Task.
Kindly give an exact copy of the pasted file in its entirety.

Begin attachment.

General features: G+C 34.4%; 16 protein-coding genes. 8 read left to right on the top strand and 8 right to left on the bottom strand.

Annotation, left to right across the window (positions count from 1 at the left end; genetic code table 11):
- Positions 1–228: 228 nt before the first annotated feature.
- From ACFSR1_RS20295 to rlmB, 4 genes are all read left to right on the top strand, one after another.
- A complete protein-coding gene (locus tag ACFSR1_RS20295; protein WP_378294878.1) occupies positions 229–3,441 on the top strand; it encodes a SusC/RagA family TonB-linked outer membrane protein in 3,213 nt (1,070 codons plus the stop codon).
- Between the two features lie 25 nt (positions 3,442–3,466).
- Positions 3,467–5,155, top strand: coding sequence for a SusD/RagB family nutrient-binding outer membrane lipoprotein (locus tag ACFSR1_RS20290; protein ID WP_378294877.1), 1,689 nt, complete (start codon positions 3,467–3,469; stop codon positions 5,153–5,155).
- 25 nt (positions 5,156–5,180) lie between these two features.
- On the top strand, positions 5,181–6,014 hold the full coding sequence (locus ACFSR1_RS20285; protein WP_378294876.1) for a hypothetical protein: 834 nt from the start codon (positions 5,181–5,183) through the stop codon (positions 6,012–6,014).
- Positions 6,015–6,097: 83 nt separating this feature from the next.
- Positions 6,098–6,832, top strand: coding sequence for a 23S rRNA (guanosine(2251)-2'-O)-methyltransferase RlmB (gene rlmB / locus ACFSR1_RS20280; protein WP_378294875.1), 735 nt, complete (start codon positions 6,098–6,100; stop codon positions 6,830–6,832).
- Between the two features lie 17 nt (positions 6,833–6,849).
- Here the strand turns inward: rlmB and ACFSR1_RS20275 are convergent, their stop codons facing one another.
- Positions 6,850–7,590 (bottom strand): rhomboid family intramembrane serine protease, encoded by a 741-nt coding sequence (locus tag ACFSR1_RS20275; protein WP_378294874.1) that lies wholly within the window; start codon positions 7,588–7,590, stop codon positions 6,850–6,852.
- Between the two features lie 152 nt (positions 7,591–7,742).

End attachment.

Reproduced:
General features: G+C 34.4%; 16 protein-coding genes. 8 read left to right on the top strand and 8 right to left on the bottom strand.

Annotation, left to right across the window (positions count from 1 at the left end; genetic code table 11):
- Positions 1–228: 228 nt before the first annotated feature.
- From ACFSR1_RS20295 to rlmB, 4 genes are all read left to right on the top strand, one after another.
- A complete protein-coding gene (locus tag ACFSR1_RS20295; protein WP_378294878.1) occupies positions 229–3,441 on the top strand; it encodes a SusC/RagA family TonB-linked outer membrane protein in 3,213 nt (1,070 codons plus the stop codon).
- Between the two features lie 25 nt (positions 3,442–3,466).
- Positions 3,467–5,155, top strand: coding sequence for a SusD/RagB family nutrient-binding outer membrane lipoprotein (locus tag ACFSR1_RS20290; protein ID WP_378294877.1), 1,689 nt, complete (start codon positions 3,467–3,469; stop codon positions 5,153–5,155).
- 25 nt (positions 5,156–5,180) lie between these two features.
- On the top strand, positions 5,181–6,014 hold the full coding sequence (locus ACFSR1_RS20285; protein WP_378294876.1) for a hypothetical protein: 834 nt from the start codon (positions 5,181–5,183) through the stop codon (positions 6,012–6,014).
- Positions 6,015–6,097: 83 nt separating this feature from the next.
- Positions 6,098–6,832, top strand: coding sequence for a 23S rRNA (guanosine(2251)-2'-O)-methyltransferase RlmB (gene rlmB / locus ACFSR1_RS20280; protein WP_378294875.1), 735 nt, complete (start codon positions 6,098–6,100; stop codon positions 6,830–6,832).
- Between the two features lie 17 nt (positions 6,833–6,849).
- Here the strand turns inward: rlmB and ACFSR1_RS20275 are convergent, their stop codons facing one another.
- Positions 6,850–7,590 (bottom strand): rhomboid family intramembrane serine protease, encoded by a 741-nt coding sequence (locus tag ACFSR1_RS20275; protein WP_378294874.1) that lies wholly within the window; start codon positions 7,588–7,590, stop codon positions 6,850–6,852.
- Between the two features lie 152 nt (positions 7,591–7,742).